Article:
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 One size fits all ?

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Trevor Amos



Number of posts : 878
Registration date : 2010-08-13

PostSubject: One size fits all ?   Sun Aug 05, 2018 9:56 pm

A considerable amount of time seems to have passed since I last felt the inclination, or indeed enthusiasm, to contribute again to the Bantam website. It would seem that I am not alone in feeling the whole exercise to be a waste of time judging by the almost total lack of new posts. With the notable exception of Les and Jimmie, who between them have kept the site going, there has been nothing of consequence!

I discovered the following short article a few months ago on another 2T site and it struck a chord with me, so I have presented it here.
At first glance there would seem to be a series contradictions, who would graft an RS Honda pipe to a modest home tuned 125 engine with a non-race pedigree and expect the same pipe to produce the goods with more than a 50% increase in power and rpm?
Perhaps you guys might be intrigued and then inspired enough to play around with the numerous performance variables of your own engines, along your favourite exhaust pipe formulas and see what happens, you may be surprised.
                                                                 ------------------------
“The RS exhaust has proved to be a very effective pipe, very tolerant of my different engines.
My motors started at 16hp at 8,000 rpm and now 30 at 12,000 rpm.
It`s not too surprising the RS has worked so well on all of them. Because it has a good shape and a suitable length for lower rpm, power and exhaust temperatures. A length that is much the same as required for higher rpm, power and consequently higher exhaust temperatures. So basically the RS pipe has the right length for all my engines as they have developed increased power and rpm.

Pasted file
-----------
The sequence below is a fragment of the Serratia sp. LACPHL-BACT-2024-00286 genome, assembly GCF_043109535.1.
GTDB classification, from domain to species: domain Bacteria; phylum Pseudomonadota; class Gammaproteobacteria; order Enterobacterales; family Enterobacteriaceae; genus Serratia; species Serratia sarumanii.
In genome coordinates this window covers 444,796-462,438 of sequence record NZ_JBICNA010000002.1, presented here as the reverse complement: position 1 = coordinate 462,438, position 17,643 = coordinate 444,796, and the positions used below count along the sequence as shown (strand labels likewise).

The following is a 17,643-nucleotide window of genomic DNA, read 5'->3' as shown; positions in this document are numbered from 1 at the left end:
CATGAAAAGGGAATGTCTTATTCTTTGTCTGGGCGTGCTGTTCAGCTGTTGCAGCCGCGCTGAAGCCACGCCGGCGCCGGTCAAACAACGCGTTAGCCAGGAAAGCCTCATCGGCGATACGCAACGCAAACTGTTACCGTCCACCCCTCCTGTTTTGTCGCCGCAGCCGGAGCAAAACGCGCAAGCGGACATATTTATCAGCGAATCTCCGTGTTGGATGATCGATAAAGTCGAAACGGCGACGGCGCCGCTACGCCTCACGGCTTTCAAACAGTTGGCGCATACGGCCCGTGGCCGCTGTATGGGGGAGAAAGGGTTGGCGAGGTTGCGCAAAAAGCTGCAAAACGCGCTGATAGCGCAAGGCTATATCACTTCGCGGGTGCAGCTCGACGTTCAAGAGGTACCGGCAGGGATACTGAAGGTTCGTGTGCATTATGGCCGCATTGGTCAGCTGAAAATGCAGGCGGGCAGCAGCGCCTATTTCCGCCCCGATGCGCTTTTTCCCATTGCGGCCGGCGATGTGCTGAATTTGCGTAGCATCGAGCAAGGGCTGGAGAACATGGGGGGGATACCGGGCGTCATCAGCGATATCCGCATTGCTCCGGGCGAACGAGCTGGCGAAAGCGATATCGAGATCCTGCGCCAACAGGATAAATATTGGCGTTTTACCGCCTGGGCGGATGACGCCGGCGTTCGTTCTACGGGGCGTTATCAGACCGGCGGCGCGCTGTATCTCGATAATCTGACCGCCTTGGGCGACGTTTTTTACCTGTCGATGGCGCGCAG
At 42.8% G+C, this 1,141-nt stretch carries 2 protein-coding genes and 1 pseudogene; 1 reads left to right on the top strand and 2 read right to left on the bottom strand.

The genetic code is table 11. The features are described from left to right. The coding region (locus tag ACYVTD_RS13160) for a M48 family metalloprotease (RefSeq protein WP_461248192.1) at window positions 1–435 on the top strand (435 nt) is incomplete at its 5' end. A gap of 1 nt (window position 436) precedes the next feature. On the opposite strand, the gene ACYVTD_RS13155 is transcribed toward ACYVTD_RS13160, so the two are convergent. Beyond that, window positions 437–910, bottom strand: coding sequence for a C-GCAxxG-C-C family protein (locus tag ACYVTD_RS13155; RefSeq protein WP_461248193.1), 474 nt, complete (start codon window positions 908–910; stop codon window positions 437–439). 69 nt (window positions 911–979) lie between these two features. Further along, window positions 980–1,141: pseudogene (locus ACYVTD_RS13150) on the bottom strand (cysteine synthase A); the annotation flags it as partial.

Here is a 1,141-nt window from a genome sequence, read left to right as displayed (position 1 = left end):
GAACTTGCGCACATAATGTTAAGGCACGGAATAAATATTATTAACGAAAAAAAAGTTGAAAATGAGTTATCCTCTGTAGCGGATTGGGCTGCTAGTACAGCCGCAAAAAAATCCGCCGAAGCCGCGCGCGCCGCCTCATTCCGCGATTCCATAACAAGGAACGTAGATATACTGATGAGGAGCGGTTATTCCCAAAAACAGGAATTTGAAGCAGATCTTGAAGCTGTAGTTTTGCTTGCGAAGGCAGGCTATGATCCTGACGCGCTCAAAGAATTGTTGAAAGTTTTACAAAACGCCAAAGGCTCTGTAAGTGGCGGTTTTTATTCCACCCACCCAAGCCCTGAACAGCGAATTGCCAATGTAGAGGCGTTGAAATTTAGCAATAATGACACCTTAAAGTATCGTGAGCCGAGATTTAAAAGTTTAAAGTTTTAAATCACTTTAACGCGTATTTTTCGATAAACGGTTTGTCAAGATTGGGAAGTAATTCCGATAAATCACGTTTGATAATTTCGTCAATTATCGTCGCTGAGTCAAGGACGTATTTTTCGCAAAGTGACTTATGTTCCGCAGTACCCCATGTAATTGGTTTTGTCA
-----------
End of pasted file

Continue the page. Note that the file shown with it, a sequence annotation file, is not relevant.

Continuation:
It works like this:-

A) Lower rpm = longer pipe.
B) Lower exhaust gas temp = shorter pipe.
C) Higher rpm = shorter pipe.
D) Higher exhaust gas temp = longer pipe.

A+B = C+D

I have tried to simulate better designs in EngMod but could not develop anything that was superior “
                                                          _________________________

It might be nice if someone could post a comment on this and maybe get a conversation going?

Trevor.


Last edited by Trevor Amos on Wed Aug 08, 2018 6:38 pm; edited 1 time in total
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nigel breeze

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Number of posts : 354
Registration date : 2007-12-23

PostSubject: Re: One size fits all ?   Tue Aug 07, 2018 7:02 am

Hello Trevor, hope your fit and well cheers
just looked in to see what’s going on. im assuming that the exhaust has been fitted to this fellas engines with no other changes. if i remember correctly the tuned length is dependant on the rpm at which the engine has been designed to make best power exhaust port timings and the exhaust gas temp which has a bearing on the speed at which the pulse moves within the exhaust. it would seem that he has stumbled upon a sort of rule of thumb configuration which works for a number of applications. forgetting any change of cone configuration it would seem the gas temp is the factor which has the main effect, allowing this pipe to be so successful for him.